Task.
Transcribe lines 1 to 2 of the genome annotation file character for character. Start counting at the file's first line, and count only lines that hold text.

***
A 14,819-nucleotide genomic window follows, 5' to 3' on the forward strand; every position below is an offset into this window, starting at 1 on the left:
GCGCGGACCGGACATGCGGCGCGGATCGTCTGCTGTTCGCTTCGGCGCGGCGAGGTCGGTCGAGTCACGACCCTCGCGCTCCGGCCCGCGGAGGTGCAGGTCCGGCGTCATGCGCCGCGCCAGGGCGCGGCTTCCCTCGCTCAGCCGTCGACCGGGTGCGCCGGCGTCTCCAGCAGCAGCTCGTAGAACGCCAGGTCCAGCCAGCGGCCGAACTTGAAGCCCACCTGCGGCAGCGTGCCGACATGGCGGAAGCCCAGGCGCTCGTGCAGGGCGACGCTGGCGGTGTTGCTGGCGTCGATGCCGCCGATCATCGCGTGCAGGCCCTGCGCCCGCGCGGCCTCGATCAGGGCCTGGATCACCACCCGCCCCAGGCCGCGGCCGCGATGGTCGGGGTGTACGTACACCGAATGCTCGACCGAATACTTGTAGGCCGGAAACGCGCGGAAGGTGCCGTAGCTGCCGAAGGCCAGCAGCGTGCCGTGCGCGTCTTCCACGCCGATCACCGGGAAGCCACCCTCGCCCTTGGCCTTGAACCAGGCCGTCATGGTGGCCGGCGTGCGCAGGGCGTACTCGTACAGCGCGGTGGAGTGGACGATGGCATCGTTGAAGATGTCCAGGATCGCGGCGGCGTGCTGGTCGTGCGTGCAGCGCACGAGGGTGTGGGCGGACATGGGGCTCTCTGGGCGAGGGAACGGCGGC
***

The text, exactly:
A 14,819-nucleotide genomic window follows, 5' to 3' on the forward strand; every position below is an offset into this window, starting at 1 on the left:
GCGCGGACCGGACATGCGGCGCGGATCGTCTGCTGTTCGCTTCGGCGCGGCGAGGTCGGTCGAGTCACGACCCTCGCGCTCCGGCCCGCGGAGGTGCAGGTCCGGCGTCATGCGCCGCGCCAGGGCGCGGCTTCCCTCGCTCAGCCGTCGACCGGGTGCGCCGGCGTCTCCAGCAGCAGCTCGTAGAACGCCAGGTCCAGCCAGCGGCCGAACTTGAAGCCCACCTGCGGCAGCGTGCCGACATGGCGGAAGCCCAGGCGCTCGTGCAGGGCGACGCTGGCGGTGTTGCTGGCGTCGATGCCGCCGATCATCGCGTGCAGGCCCTGCGCCCGCGCGGCCTCGATCAGGGCCTGGATCACCACCCGCCCCAGGCCGCGGCCGCGATGGTCGGGGTGTACGTACACCGAATGCTCGACCGAATACTTGTAGGCCGGAAACGCGCGGAAGGTGCCGTAGCTGCCGAAGGCCAGCAGCGTGCCGTGCGCGTCTTCCACGCCGATCACCGGGAAGCCACCCTCGCCCTTGGCCTTGAACCAGGCCGTCATGGTGGCCGGCGTGCGCAGGGCGTACTCGTACAGCGCGGTGGAGTGGACGATGGCATCGTTGAAGATGTCCAGGATCGCGGCGGCGTGCTGGTCGTGCGTGCAGCGCACGAGGGTGTGGGCGGACATGGGGCTCTCTGGGCGAGGGAACGGCGGC